Category Archives: Buildings

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The Art of Yealming

Master thatchers at COAM

The Art of Yealming

Master thatcher’s Mark and Roger have done a fine job transforming Leagrave cottage with a new coat of longstraw thatch. I had the opportunity to have a go at thatching I started on the ground, trying my hand at the art of yealming. This is a job a great many of the building volunteers shudder at the thought of, having yealmed some of the thatch for Marsworth.

For those not knowledgeable in longstraw terminology (and there is a lot of it, often particular to each region), the yealm is a bundle of straw about 13cm deep and as wide as the thatcher can happily handle – this makes up the basic unit for longstraw thatch that the thatcher fixes to the roof in courses.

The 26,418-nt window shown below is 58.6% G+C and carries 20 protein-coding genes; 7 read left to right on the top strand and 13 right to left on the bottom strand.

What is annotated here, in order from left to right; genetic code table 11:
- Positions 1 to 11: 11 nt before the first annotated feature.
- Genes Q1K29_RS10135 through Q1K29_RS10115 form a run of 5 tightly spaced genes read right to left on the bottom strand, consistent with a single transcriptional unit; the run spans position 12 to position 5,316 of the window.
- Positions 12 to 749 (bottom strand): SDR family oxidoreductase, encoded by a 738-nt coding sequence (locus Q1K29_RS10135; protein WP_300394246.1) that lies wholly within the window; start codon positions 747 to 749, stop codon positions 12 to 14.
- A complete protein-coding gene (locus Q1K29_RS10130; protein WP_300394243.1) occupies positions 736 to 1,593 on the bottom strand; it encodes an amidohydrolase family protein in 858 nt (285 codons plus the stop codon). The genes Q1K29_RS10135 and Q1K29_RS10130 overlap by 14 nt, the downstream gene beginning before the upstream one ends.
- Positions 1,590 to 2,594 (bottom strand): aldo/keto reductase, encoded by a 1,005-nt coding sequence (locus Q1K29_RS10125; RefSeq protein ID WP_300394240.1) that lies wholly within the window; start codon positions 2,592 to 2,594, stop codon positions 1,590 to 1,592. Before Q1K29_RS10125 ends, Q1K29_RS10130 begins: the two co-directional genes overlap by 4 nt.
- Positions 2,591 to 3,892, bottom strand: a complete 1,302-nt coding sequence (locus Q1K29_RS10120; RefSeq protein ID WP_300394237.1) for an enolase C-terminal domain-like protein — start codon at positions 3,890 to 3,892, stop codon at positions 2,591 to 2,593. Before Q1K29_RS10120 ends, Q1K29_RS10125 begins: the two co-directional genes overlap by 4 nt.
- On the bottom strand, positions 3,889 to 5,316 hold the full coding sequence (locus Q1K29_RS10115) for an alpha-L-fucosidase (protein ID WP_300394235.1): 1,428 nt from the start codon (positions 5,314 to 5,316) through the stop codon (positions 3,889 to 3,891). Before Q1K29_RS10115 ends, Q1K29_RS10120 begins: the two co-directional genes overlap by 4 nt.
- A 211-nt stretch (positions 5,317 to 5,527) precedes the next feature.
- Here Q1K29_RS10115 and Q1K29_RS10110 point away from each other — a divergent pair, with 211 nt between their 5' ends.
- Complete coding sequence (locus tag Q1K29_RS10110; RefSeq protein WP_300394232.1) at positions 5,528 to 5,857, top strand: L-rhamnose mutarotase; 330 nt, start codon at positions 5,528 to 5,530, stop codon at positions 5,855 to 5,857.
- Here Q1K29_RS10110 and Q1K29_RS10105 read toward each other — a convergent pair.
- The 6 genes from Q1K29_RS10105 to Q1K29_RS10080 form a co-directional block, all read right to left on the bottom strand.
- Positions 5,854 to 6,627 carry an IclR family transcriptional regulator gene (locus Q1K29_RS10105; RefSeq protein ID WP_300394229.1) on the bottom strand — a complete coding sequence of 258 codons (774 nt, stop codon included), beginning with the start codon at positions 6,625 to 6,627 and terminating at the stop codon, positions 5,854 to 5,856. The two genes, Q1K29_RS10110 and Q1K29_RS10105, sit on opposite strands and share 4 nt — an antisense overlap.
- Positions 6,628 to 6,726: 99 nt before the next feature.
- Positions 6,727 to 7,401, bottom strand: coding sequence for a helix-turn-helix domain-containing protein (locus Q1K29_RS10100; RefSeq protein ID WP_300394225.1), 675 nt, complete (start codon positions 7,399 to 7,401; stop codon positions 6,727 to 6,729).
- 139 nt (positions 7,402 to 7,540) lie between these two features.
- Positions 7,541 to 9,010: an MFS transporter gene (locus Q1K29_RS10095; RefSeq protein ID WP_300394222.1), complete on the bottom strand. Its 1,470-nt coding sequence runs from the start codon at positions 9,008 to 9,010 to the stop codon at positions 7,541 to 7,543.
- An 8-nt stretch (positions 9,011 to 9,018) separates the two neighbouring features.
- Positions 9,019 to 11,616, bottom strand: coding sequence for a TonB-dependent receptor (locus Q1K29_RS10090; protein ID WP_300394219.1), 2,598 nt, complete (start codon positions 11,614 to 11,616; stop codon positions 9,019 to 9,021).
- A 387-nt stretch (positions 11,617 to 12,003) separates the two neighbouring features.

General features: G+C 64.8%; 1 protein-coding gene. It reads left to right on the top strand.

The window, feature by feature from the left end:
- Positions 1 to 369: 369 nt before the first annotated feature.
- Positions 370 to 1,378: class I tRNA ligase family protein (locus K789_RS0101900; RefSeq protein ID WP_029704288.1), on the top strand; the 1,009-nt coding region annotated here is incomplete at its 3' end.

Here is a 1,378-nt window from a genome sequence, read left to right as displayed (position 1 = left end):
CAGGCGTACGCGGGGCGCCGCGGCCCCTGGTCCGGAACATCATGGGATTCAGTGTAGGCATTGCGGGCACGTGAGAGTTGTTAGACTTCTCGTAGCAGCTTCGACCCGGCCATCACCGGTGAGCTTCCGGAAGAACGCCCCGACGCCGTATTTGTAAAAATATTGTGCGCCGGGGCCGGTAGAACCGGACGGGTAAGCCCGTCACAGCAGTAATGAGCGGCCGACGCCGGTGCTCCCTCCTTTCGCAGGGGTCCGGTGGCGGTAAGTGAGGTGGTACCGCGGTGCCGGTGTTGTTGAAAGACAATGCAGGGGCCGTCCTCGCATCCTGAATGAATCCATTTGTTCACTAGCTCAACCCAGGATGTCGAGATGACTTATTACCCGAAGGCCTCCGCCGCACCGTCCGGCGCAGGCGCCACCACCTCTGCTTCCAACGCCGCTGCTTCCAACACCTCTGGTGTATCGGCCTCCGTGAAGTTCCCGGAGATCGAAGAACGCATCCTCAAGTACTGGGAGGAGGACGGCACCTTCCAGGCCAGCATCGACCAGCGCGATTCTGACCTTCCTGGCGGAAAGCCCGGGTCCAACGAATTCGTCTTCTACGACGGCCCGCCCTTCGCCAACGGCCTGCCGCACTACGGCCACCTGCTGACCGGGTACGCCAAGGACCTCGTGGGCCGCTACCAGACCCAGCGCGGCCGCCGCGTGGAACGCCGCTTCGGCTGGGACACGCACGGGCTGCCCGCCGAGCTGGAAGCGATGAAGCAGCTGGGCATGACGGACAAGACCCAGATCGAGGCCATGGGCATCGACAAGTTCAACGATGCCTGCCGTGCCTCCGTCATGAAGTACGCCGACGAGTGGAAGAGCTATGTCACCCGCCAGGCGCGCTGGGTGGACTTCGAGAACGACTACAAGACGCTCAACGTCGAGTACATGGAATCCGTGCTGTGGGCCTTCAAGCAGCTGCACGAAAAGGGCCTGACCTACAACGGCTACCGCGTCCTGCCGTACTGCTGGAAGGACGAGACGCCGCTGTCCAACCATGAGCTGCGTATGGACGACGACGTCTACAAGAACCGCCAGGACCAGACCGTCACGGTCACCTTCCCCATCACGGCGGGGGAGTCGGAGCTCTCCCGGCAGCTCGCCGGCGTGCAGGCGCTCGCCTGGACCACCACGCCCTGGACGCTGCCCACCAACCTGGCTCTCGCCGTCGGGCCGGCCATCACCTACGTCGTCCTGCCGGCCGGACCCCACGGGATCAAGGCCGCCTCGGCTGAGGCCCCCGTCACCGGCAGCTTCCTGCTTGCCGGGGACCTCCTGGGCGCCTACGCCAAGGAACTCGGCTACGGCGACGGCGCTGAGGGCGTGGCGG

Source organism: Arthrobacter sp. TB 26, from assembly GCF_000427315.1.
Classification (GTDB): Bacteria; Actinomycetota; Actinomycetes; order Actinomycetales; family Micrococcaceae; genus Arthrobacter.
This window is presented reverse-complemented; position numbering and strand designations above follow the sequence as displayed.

Before I started yealming, Mark had already made up a large yealming bed of straw, dampened it, and placed a board on top to keep it a little compressed. From the bed, I pulled out handfuls of straw and placed them in front of the bed so that most of the stems were going in the same direction to make a smaller pile of straw about 10cm high.

The art of yealming

Mark and Roger sitting down on the job in front of a yealming bed

You want most of the ears on one side and the butts on the other but a slight mix is inevitable. Starting from one side of the smaller bed, I separated as much of the straw as I needed to make a yealm, and brushed the back of my hands through it to take out some of the smaller stems and leaves and make doubly sure the majority of the stems were going in the right direction.